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ISBN: 9780312427887304 Pages
When Rosa Lane, a promising young journalist, impulsively hits the send button on an email to her boss saying "I quit," so begins her pursuit of enlightenment in the jungles of cutthroat London. As she embarks upon her quest for a sense of purpose, she is deceived by her lover, surprised by her friends, turned out by her roommate, threatened by her bank manager, picked over by prospective employers, and tormented by all the bizarre expectations of the modern world. An erudite and darkly comic novel, brimming with lacerating wit and compassion, Inglorious is a truly engrossing character study of a woman walking the edge between self-destruction and self-discovery.
Orange Broadband Prize for Fiction - Winner
She began it on an ordinary summer's day when she found--quite in contravention of the orders of her boss--she was idling at the computer, kicking her heels and counting. Rosa Lane, thirty-five and several...
Praise for Inglorious
“Honest, brilliant, arresting, and barefisted. Kavenna finds humor in the abyss, light in the dark, and ultimately exhilaration at the end of the tunnel.” —André Aciman, author of Call Me by Your Name and Out of Egypt.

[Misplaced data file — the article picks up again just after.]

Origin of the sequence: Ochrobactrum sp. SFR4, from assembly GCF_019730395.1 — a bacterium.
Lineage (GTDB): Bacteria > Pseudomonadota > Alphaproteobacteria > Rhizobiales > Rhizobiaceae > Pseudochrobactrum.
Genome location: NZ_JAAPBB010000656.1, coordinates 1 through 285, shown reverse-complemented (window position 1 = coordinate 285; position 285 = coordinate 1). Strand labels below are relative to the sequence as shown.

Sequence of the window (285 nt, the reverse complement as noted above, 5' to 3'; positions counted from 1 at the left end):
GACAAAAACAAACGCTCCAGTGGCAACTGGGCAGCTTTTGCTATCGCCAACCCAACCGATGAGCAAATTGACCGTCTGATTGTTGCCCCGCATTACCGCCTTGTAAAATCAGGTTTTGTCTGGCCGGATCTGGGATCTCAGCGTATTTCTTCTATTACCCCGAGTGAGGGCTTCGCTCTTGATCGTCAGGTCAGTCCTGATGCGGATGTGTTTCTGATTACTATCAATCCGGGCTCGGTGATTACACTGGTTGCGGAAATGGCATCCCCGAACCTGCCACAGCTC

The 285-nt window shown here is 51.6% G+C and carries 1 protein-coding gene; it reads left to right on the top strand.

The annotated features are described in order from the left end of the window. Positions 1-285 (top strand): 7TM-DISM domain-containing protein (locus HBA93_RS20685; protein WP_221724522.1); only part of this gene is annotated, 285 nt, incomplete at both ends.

“Kavenna writes with elegance and flair, endowing Rosa with a graceful articulacy. . . . [She] also has a mordant way with social satire.” —The New York Times Book Review
“Joanna Kavenna's first novel, Inglorious, is a trip worth taking. . . . It is the journey itself, not the destination, that makes this lovely and wrenching novel worth the ride.” —Los Angeles Times
“[Kavenna's] understanding of the complexity of depression and her evocation of her heroine's bewilderment are precise, and Rosa, for all her misery, has an appealing and often funny voice.” —The New Yorker
“[Kavenna] renders crisp, piercing prose.” —Booklist
“If Franz Kafka had lived in the early 21st century and been female, English, and a bit cheekier, he might have produced a work like Joanna Kavenna's delightful debut novel. . . . Anyone who has ever had a less than positive view of his or her circumstances will revel in Kavenna's book.” —The Baltimore Messenger